It’s a good idea to keep cooking sessions with small children as quick and simple as possible (leave the Cordon Bleu techniques until they’re able to read the instructions for themselves!), so the following are a few suggestions for really easy things that work, and contain items you’re likely to find in your own or your neighbour’s garden.

Rhubarb and Raspberry (or any other kind of fruit) Crumble

If you don’t have raspberries and rhubarb, stew some apples or some pears, drain them, add a few sultanas or a little bit of chopped glace ginger, and you’re away – the same topping works on just about any fruit.


Fruit part:

1 cup white sugar

2 ½ Tbsp maize cornflour

Pinch of salt

4 cups rhubarb cut into 1cm lengths

1 cup raspberries


120g butter, melted

½ cup brown sugar

1 1/3 cups rolled oats

1 1/3 cups flour


Preheat oven to 180°C.

Use a 20cm Ă— 30cm glass baking dish.

In a large bowl, combine the sugar, cornflour and salt, then add the rhubarb and raspberries and mix thoroughly. Place the mix in the baking dish.

Mix together the oats, flour and brown sugar, and stir in the melted butter.

Spread oat mix on top of the fruit.

Bake for 45 to 60 minutes until golden brown on top and the rhubarb is tender.


This is really yummy and good cold for lunches as well. If you grow your own potatoes and/or spinach this is an excellent way to use them. If you want to make it a bit more inspiring, add some basil pesto and use a few Tbsp of cream instead of part of the milk. If you grow your own herbs, you can also add anything that tastes good to you –parsley, oregano, chives or anything else that appeals.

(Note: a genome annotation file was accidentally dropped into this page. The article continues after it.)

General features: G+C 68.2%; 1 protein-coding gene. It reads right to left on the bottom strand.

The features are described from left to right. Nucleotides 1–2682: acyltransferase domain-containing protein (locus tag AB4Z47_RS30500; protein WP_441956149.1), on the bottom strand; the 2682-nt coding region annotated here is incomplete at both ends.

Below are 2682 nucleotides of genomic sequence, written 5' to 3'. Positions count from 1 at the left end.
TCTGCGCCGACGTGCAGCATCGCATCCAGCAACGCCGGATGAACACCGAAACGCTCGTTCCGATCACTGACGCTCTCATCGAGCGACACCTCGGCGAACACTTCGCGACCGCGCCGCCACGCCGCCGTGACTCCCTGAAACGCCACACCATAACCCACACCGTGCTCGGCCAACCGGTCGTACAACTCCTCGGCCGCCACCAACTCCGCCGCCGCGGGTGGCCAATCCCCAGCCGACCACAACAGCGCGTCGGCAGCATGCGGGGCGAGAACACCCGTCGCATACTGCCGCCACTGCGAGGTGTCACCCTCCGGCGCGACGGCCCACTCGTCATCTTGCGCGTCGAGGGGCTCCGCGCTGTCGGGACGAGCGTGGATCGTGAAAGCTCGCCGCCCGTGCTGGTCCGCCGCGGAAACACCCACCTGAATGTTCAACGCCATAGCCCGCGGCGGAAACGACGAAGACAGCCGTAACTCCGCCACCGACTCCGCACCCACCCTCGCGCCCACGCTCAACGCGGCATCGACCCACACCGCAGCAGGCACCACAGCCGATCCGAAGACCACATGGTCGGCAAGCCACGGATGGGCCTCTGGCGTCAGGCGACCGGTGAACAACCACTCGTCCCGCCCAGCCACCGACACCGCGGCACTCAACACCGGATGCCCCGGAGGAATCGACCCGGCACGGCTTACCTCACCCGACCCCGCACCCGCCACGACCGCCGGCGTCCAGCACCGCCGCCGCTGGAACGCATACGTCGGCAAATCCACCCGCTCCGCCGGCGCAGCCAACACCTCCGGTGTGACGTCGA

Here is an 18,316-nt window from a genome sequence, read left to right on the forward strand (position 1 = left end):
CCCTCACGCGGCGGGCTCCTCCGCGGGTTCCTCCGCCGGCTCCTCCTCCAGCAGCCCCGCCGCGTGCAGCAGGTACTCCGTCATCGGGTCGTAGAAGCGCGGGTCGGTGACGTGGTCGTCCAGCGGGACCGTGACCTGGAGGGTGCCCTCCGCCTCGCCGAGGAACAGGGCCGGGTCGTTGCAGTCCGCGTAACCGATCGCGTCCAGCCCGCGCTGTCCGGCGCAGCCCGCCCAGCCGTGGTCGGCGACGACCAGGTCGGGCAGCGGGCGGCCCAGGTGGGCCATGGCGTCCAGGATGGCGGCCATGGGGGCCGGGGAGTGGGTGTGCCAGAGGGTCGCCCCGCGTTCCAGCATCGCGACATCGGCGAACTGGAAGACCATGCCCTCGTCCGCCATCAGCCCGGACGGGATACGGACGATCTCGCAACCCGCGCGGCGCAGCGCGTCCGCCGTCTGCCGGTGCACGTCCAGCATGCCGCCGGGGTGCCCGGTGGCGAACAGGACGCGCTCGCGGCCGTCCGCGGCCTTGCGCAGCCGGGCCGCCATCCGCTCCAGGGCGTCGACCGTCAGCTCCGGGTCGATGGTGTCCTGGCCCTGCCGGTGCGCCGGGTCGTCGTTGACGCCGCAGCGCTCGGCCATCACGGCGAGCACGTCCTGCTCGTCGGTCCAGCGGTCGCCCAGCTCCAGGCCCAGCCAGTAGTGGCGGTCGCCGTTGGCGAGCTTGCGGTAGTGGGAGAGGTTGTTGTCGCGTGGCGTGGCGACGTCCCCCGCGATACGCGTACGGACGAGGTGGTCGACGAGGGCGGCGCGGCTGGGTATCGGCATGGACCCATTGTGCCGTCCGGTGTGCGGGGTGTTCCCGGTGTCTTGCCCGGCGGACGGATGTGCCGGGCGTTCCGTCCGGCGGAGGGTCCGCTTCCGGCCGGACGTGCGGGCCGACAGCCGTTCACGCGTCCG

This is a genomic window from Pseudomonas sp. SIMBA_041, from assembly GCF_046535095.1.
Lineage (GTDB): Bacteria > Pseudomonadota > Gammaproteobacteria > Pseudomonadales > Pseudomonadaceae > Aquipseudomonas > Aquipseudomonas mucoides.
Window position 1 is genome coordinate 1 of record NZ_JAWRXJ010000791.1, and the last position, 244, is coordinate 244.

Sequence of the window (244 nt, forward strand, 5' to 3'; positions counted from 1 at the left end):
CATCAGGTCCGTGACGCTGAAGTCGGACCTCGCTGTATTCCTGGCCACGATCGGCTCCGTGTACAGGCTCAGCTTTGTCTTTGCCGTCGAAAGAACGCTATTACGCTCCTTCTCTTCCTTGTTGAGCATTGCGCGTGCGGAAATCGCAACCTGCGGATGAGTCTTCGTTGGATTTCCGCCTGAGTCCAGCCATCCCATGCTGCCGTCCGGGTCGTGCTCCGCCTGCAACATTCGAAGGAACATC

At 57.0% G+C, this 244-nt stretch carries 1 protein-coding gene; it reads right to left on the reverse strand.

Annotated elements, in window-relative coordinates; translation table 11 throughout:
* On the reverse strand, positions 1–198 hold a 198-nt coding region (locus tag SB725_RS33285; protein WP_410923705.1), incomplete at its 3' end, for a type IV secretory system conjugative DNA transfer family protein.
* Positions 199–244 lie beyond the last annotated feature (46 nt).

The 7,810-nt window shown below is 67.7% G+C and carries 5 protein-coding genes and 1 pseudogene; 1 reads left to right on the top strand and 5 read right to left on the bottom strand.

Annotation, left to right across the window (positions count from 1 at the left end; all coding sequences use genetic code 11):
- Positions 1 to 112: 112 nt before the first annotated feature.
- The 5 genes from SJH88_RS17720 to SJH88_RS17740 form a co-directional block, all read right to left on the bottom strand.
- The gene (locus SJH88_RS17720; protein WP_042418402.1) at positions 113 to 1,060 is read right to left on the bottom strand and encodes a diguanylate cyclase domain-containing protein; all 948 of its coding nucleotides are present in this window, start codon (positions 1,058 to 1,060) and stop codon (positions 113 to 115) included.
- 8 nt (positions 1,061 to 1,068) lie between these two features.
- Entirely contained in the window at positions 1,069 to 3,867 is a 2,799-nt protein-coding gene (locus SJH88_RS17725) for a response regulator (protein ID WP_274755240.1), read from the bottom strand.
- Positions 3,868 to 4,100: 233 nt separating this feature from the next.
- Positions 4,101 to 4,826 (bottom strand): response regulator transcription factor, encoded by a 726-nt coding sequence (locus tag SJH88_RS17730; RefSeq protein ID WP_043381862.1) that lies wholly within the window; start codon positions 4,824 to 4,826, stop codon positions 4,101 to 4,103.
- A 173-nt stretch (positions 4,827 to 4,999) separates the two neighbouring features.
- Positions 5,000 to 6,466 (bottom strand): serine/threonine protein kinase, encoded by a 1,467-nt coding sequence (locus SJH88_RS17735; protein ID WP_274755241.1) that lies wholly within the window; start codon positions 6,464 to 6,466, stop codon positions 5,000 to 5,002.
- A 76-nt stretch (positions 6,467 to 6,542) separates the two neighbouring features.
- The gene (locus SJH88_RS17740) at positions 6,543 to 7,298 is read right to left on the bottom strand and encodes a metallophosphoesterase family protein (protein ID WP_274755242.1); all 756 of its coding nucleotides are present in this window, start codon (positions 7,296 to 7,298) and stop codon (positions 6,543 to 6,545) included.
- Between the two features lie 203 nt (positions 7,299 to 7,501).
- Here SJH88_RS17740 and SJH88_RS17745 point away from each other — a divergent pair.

About 4 medium potatoes, peeled and sliced

2 medium kumara, peeled and sliced

2 large onions, peeled and sliced into half rings

50g butter, melted

6 eggs

12 Tbsp milk (or part milk, part cream)

1 tsp salt

Grated black pepper

About ½ cup grated parmesan cheese for spreading on top of frittata when grilling

About ½ cup grated tasty cheese to incorporate into the frittata mix

Some crumbled feta cheese (if you and your family enjoy it)

A good big handful of spinach leaves, washed and chopped.


Melt butter in a large heavy frying pan with a metal handle (so it can go under the grill).

Gently fry onion for a couple of minutes then add the potato and kumara slices. Stir well to coat evenly with butter. Cover and cook over low heat, stirring frequently until the vegetables are tender (usually 15 to 20 minutes).

Add the spinach and cook very briefly until just wilted (about a minute or maybe less).